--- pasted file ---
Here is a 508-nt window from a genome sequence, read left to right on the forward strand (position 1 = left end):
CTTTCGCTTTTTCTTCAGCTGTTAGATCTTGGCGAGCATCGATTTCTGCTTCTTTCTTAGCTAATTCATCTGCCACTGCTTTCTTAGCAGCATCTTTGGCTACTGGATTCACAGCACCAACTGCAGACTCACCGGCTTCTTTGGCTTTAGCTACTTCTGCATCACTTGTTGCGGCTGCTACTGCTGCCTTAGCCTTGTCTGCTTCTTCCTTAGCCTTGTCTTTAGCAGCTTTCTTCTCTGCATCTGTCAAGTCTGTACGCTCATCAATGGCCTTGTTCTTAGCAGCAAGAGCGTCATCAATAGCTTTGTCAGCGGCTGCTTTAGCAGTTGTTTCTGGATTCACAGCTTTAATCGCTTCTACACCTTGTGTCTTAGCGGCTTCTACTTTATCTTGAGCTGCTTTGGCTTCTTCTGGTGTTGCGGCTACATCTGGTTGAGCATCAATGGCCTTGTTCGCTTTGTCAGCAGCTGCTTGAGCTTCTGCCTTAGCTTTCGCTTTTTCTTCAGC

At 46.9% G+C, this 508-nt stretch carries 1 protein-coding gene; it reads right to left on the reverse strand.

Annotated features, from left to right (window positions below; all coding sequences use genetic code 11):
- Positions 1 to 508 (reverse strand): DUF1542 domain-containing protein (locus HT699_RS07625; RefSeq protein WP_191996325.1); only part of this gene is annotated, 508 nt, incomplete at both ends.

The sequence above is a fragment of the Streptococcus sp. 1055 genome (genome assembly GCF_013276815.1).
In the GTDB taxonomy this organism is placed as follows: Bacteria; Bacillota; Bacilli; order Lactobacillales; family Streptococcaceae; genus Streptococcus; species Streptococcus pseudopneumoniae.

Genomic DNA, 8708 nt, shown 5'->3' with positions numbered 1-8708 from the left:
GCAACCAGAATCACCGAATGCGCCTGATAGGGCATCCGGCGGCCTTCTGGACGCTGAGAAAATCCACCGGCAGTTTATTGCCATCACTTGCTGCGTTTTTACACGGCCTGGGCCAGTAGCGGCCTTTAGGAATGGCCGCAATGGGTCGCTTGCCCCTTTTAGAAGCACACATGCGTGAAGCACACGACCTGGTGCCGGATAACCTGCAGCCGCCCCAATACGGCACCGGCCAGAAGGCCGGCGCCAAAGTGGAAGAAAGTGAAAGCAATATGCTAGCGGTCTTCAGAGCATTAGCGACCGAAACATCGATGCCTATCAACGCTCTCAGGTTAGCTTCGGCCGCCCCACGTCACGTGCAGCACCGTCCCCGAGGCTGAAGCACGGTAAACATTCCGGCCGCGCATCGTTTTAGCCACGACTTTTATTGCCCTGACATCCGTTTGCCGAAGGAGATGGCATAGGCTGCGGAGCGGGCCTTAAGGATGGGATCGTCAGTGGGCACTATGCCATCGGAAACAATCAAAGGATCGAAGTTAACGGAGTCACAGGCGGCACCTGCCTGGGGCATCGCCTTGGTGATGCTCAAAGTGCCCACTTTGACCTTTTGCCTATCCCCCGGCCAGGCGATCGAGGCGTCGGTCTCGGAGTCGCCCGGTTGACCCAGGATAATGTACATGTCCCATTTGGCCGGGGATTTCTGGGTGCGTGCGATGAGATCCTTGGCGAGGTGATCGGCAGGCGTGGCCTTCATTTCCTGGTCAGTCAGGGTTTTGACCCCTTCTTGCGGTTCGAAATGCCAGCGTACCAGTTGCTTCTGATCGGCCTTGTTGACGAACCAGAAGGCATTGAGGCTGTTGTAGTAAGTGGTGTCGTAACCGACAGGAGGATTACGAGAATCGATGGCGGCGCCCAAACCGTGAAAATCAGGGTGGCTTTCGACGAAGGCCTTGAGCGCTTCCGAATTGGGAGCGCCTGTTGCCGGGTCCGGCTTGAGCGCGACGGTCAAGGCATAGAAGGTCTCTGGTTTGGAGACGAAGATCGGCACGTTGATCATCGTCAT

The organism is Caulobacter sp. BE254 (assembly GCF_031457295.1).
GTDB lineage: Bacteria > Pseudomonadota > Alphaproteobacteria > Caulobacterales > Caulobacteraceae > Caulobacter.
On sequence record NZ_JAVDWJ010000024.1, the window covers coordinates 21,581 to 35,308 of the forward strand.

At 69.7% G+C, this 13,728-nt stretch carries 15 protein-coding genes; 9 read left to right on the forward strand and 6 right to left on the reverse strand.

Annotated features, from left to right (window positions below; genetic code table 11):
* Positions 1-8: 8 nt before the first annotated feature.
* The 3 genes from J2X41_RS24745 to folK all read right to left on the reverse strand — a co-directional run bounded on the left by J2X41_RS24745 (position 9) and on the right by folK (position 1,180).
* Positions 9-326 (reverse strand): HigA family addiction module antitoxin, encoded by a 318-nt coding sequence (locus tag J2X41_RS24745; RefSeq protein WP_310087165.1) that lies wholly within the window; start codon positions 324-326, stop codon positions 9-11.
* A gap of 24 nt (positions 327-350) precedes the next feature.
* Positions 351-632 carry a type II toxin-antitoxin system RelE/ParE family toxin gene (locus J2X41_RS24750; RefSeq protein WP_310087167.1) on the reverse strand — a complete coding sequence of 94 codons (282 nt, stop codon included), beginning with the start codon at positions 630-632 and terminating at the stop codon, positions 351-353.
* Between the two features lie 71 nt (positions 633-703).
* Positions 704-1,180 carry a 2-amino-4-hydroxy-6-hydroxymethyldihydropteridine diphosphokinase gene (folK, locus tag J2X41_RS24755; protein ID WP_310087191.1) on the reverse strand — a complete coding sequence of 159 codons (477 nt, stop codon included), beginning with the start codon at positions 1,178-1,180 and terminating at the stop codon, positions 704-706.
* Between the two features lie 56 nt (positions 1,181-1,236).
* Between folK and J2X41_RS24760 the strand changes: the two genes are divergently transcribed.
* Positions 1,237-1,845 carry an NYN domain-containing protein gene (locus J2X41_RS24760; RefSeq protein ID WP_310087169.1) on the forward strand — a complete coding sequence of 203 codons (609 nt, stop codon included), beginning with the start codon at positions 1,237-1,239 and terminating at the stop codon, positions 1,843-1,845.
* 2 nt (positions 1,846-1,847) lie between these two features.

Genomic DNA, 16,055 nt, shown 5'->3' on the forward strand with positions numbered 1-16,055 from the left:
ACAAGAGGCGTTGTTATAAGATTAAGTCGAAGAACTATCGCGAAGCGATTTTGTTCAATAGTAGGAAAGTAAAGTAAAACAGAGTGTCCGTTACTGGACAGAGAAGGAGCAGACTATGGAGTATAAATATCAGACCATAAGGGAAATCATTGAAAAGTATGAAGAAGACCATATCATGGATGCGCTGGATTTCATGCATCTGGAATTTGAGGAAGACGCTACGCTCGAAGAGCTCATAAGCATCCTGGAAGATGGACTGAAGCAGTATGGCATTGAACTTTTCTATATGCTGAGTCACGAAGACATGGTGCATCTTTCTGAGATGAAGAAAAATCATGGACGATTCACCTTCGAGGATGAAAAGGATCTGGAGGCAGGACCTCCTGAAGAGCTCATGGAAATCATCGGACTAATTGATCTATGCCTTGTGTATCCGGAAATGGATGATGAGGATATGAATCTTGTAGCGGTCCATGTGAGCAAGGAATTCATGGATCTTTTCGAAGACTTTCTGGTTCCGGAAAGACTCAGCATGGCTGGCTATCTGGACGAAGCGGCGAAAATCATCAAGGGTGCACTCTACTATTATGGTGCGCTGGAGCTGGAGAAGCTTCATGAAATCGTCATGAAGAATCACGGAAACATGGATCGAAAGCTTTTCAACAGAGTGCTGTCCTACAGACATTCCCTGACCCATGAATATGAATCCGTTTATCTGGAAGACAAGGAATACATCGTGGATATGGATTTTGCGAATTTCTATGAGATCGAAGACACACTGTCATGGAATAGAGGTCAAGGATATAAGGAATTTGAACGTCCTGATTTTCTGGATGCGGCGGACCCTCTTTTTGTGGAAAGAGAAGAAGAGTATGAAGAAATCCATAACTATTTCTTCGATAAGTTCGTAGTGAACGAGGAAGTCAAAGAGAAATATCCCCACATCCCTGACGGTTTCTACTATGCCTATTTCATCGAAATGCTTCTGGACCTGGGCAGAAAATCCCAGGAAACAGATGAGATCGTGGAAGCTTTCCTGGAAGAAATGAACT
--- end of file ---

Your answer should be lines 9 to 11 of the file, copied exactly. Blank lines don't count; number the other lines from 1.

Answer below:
GCAACCAGAATCACCGAATGCGCCTGATAGGGCATCCGGCGGCCTTCTGGACGCTGAGAAAATCCACCGGCAGTTTATTGCCATCACTTGCTGCGTTTTTACACGGCCTGGGCCAGTAGCGGCCTTTAGGAATGGCCGCAATGGGTCGCTTGCCCCTTTTAGAAGCACACATGCGTGAAGCACACGACCTGGTGCCGGATAACCTGCAGCCGCCCCAATACGGCACCGGCCAGAAGGCCGGCGCCAAAGTGGAAGAAAGTGAAAGCAATATGCTAGCGGTCTTCAGAGCATTAGCGACCGAAACATCGATGCCTATCAACGCTCTCAGGTTAGCTTCGGCCGCCCCACGTCACGTGCAGCACCGTCCCCGAGGCTGAAGCACGGTAAACATTCCGGCCGCGCATCGTTTTAGCCACGACTTTTATTGCCCTGACATCCGTTTGCCGAAGGAGATGGCATAGGCTGCGGAGCGGGCCTTAAGGATGGGATCGTCAGTGGGCACTATGCCATCGGAAACAATCAAAGGATCGAAGTTAACGGAGTCACAGGCGGCACCTGCCTGGGGCATCGCCTTGGTGATGCTCAAAGTGCCCACTTTGACCTTTTGCCTATCCCCCGGCCAGGCGATCGAGGCGTCGGTCTCGGAGTCGCCCGGTTGACCCAGGATAATGTACATGTCCCATTTGGCCGGGGATTTCTGGGTGCGTGCGATGAGATCCTTGGCGAGGTGATCGGCAGGCGTGGCCTTCATTTCCTGGTCAGTCAGGGTTTTGACCCCTTCTTGCGGTTCGAAATGCCAGCGTACCAGTTGCTTCTGATCGGCCTTGTTGACGAACCAGAAGGCATTGAGGCTGTTGTAGTAAGTGGTGTCGTAACCGACAGGAGGATTACGAGAATCGATGGCGGCGCCCAAACCGTGAAAATCAGGGTGGCTTTCGACGAAGGCCTTGAGCGCTTCCGAATTGGGAGCGCCTGTTGCCGGGTCCGGCTTGAGCGCGACGGTCAAGGCATAGAAGGTCTCTGGTTTGGAGACGAAGATCGGCACGTTGATCATCGTCAT

The organism is Caulobacter sp. BE254 (assembly GCF_031457295.1).
GTDB lineage: Bacteria > Pseudomonadota > Alphaproteobacteria > Caulobacterales > Caulobacteraceae > Caulobacter.